“Let Them Eat Cake”
For 2020, National Cake Day is on Tuesday, November 26. We believe Marie Antoinette said it best when she (allegedly) said “let them eat cake!”
We’re not sure the peasants of 18th century France were too fond of the sentiment but nevertheless we’ll take her advice do just that!
“Let Them Eat Cake!” – A Real Quote from Marie Antoinette…Probably
What is National Cake Day?
Can’t wait for your birthday? Remember, National Cake Day falls on November 26. No one really knows how this holiday came about, but we all know that we all love to eat cake.
One Cake to Rule Them, One Cake to Burn the House Down
Birthday parties, wedding receptions, baby showers, bar/bat mitzvahs, quinceañeras, and pretty much any social event has cake for dessert.
National Cake Day History
The term “cake” has a rather complicated history. The word itself is of Viking origin, from the Old Norse word “kaka.”
It’s All Greek to Me!
The ancient Greeks called cake “plakous,” which was derived from the word for “flat.” The simple ingredients include flour mixed with eggs, milk, nuts, and honey. They also had a cake called “satura,” which was a flat heavy cake. During the Roman period, the name for cake became “placenta,” which was derived from the Greek term. A placenta was baked on a pastry base or inside a pastry case.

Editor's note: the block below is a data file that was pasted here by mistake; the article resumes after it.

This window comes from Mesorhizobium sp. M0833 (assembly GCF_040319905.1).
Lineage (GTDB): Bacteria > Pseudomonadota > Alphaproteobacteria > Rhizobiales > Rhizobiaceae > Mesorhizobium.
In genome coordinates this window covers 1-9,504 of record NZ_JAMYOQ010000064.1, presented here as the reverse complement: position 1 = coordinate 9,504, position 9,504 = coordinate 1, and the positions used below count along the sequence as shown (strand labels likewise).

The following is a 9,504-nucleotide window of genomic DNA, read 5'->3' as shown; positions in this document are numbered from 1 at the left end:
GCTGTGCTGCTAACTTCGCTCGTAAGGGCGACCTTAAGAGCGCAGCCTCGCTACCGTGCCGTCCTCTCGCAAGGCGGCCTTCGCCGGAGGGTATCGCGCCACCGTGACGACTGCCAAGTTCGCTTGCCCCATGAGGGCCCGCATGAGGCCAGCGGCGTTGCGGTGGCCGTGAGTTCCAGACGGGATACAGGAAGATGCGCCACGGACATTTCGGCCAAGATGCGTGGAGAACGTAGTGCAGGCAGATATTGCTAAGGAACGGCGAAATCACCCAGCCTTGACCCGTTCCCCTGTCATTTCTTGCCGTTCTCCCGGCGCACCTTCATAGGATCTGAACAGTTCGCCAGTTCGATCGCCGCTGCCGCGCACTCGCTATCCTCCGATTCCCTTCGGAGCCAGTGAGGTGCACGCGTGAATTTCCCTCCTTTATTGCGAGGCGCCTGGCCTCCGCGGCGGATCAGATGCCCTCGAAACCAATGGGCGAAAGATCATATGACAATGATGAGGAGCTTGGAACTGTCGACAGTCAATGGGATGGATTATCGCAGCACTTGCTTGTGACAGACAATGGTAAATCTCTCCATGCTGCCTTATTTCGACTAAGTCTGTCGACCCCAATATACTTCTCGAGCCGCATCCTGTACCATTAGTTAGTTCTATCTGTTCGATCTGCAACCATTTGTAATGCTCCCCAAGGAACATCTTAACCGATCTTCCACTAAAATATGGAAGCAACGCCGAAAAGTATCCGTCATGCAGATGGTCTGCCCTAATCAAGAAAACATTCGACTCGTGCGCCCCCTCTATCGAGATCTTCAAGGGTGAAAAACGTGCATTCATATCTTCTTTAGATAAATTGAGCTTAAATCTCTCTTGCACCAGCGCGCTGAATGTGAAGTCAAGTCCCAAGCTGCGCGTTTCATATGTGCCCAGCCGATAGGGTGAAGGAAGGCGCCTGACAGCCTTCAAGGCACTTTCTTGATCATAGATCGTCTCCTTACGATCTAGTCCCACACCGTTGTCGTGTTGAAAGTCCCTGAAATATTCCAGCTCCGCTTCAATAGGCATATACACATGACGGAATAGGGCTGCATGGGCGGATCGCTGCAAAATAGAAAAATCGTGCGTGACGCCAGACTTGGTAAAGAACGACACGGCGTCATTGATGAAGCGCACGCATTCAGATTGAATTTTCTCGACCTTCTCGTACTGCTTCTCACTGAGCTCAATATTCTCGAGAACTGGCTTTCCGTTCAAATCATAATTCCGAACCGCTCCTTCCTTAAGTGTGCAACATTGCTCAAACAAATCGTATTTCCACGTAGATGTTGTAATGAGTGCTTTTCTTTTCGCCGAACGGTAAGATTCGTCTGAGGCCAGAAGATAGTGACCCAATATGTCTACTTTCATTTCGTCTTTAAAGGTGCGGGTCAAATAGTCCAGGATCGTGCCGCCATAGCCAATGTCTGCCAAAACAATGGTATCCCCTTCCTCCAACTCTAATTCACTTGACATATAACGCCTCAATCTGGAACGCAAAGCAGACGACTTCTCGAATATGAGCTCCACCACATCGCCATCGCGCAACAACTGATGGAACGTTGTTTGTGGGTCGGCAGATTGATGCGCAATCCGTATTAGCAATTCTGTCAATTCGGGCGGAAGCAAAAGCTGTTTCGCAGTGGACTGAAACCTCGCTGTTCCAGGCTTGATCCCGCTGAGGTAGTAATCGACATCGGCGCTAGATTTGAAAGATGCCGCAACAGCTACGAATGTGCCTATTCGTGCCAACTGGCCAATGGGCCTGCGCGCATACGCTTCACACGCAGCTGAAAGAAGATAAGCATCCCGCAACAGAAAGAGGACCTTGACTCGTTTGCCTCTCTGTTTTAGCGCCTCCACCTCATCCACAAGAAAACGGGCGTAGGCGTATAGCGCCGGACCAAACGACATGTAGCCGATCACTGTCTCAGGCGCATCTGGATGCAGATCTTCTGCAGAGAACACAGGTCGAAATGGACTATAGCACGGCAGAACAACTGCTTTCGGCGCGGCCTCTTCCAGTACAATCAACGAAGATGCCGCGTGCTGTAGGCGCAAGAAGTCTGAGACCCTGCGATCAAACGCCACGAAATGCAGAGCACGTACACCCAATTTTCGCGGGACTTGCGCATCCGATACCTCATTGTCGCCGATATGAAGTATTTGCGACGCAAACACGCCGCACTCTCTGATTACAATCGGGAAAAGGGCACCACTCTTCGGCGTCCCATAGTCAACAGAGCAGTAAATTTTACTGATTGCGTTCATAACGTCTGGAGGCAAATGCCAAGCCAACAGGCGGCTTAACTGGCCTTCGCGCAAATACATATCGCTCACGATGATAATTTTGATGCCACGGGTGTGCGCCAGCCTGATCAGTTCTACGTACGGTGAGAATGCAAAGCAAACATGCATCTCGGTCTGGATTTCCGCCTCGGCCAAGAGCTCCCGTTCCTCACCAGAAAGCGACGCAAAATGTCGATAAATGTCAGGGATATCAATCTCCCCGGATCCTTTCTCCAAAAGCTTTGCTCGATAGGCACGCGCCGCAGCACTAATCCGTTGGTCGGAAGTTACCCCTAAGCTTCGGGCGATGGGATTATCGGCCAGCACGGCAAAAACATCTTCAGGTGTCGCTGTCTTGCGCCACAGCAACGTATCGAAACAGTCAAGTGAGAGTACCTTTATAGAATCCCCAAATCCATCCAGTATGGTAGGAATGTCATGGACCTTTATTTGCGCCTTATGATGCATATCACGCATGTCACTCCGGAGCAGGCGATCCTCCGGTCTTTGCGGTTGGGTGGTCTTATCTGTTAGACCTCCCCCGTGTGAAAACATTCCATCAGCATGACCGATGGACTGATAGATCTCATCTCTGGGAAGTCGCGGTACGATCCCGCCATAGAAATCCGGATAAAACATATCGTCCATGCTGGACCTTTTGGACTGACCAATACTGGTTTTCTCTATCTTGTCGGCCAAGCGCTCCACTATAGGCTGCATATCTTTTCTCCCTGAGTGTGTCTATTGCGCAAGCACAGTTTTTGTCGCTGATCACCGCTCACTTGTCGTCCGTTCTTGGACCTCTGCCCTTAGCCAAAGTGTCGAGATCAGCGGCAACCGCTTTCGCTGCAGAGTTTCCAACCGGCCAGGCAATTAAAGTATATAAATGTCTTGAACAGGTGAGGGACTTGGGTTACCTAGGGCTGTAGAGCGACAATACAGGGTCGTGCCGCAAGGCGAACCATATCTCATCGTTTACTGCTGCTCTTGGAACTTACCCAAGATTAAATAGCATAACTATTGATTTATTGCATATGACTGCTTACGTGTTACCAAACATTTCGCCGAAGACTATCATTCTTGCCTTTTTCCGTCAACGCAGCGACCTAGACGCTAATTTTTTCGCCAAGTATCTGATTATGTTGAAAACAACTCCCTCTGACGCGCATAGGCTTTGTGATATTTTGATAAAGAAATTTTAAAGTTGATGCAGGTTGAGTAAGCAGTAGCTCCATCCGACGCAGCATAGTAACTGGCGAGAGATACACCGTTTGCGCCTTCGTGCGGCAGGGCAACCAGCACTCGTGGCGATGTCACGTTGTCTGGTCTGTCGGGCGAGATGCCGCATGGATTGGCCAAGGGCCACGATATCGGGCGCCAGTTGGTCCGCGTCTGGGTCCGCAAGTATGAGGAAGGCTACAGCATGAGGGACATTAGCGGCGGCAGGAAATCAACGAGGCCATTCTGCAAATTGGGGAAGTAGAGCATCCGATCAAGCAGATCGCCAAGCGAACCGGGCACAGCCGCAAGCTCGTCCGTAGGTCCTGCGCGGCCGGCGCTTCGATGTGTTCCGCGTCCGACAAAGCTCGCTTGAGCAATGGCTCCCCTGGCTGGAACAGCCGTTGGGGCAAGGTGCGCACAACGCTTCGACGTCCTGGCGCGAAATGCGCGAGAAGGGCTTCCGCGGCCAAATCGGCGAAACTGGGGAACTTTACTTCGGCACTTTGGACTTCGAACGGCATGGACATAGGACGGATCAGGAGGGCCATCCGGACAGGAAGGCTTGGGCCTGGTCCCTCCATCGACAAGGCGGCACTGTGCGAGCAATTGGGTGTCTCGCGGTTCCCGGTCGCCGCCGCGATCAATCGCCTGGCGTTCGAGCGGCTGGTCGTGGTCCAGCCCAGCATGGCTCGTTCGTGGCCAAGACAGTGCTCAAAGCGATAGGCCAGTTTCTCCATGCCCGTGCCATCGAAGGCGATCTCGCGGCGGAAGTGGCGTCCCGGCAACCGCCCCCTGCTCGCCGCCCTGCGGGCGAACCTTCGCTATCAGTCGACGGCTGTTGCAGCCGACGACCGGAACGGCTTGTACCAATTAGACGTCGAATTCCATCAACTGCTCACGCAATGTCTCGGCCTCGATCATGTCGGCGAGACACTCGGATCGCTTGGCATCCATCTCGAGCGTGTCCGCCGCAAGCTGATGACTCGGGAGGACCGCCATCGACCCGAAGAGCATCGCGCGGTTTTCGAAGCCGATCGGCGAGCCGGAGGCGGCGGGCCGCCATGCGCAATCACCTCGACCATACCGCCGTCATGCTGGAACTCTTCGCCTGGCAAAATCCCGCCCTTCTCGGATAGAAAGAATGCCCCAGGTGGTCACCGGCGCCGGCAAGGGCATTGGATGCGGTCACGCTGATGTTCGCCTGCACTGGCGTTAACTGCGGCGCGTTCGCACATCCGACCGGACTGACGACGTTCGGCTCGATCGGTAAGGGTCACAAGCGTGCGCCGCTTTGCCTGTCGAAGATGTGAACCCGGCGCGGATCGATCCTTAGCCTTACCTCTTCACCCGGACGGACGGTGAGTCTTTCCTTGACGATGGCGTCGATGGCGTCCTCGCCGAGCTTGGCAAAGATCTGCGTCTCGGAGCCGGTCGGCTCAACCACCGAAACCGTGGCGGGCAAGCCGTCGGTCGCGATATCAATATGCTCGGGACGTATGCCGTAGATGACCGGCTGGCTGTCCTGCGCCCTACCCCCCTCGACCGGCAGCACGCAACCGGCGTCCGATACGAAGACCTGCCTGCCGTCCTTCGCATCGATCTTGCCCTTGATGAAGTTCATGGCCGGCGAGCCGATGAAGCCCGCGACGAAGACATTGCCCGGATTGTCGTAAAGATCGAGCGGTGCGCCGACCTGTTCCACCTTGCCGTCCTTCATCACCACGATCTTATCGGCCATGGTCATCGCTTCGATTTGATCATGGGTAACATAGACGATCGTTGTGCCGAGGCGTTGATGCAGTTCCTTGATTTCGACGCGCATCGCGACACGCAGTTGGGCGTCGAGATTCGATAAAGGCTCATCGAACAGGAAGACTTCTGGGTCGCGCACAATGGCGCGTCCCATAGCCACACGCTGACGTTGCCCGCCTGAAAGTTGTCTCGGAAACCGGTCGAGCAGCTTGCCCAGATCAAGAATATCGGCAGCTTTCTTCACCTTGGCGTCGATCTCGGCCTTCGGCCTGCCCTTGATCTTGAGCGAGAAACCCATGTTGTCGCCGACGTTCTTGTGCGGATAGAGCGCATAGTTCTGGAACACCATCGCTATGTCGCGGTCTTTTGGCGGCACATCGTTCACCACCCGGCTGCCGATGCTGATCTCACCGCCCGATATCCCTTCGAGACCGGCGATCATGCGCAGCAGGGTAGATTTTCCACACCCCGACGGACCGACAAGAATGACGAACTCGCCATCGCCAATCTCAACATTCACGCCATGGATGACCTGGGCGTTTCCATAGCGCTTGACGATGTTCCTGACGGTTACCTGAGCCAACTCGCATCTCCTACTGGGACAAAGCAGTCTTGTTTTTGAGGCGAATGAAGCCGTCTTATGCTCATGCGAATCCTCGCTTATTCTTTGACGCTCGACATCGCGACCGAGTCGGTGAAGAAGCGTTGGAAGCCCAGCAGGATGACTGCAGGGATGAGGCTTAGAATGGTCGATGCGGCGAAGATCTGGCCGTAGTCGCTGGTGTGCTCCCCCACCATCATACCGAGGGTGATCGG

Baklava is considered an “O.G. Cake” by all Major Historians
(The name placenta is still used today on the island of Lesbos in Greece to describe a baklava-type dessert of layered pastry leaves containing crushed nuts that is baked and then covered in honey.)
When in Rome
The Greeks invented beer as a leavener, frying fritters in olive oil, and cheesecakes using goat’s milk. In ancient Rome the basic bread dough was sometimes enriched with butter, eggs, and honey, which produced a sweet and cake-like dessert.
Get Down(ton) With The Queen
Early cakes in England were also mainly bread. The most obvious differences between a “cake” and “bread” were the round, flat shape of the cakes, and the cooking method, which turned cakes over once while cooking, while bread was left upright throughout the baking process.
Sponge cakes, leavened with beaten eggs, originated during the Renaissance.